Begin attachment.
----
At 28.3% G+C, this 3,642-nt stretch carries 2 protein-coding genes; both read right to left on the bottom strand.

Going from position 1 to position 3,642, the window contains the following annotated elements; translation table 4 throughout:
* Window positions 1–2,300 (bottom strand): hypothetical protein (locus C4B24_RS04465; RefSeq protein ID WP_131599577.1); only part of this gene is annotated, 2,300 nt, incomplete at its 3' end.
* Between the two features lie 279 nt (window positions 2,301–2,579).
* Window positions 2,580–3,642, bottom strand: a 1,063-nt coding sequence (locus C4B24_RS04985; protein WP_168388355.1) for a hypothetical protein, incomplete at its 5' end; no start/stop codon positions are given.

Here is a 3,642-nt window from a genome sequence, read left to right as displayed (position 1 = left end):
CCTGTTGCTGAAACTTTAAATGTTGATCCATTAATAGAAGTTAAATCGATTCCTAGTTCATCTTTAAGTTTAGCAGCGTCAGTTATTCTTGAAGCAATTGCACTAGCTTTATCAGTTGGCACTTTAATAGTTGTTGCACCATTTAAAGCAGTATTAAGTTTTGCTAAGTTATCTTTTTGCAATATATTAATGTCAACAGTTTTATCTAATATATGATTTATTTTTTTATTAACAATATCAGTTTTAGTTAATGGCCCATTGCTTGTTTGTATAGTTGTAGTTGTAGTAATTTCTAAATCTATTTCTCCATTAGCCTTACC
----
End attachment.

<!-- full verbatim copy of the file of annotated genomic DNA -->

At 28.3% G+C, this 3,642-nt stretch carries 2 protein-coding genes; both read right to left on the bottom strand.

Going from position 1 to position 3,642, the window contains the following annotated elements; translation table 4 throughout:
* Window positions 1–2,300 (bottom strand): hypothetical protein (locus C4B24_RS04465; RefSeq protein ID WP_131599577.1); only part of this gene is annotated, 2,300 nt, incomplete at its 3' end.
* Between the two features lie 279 nt (window positions 2,301–2,579).
* Window positions 2,580–3,642, bottom strand: a 1,063-nt coding sequence (locus C4B24_RS04985; protein WP_168388355.1) for a hypothetical protein, incomplete at its 5' end; no start/stop codon positions are given.

Here is a 3,642-nt window from a genome sequence, read left to right as displayed (position 1 = left end):
CCTGTTGCTGAAACTTTAAATGTTGATCCATTAATAGAAGTTAAATCGATTCCTAGTTCATCTTTAAGTTTAGCAGCGTCAGTTATTCTTGAAGCAATTGCACTAGCTTTATCAGTTGGCACTTTAATAGTTGTTGCACCATTTAAAGCAGTATTAAGTTTTGCTAAGTTATCTTTTTGCAATATATTAATGTCAACAGTTTTATCTAATATATGATTTATTTTTTTATTAACAATATCAGTTTTAGTTAATGGCCCATTGCTTGTTTGTATAGTTGTAGTTGTAGTAATTTCTAAATCTATTTCTCCATTAGCCTTACC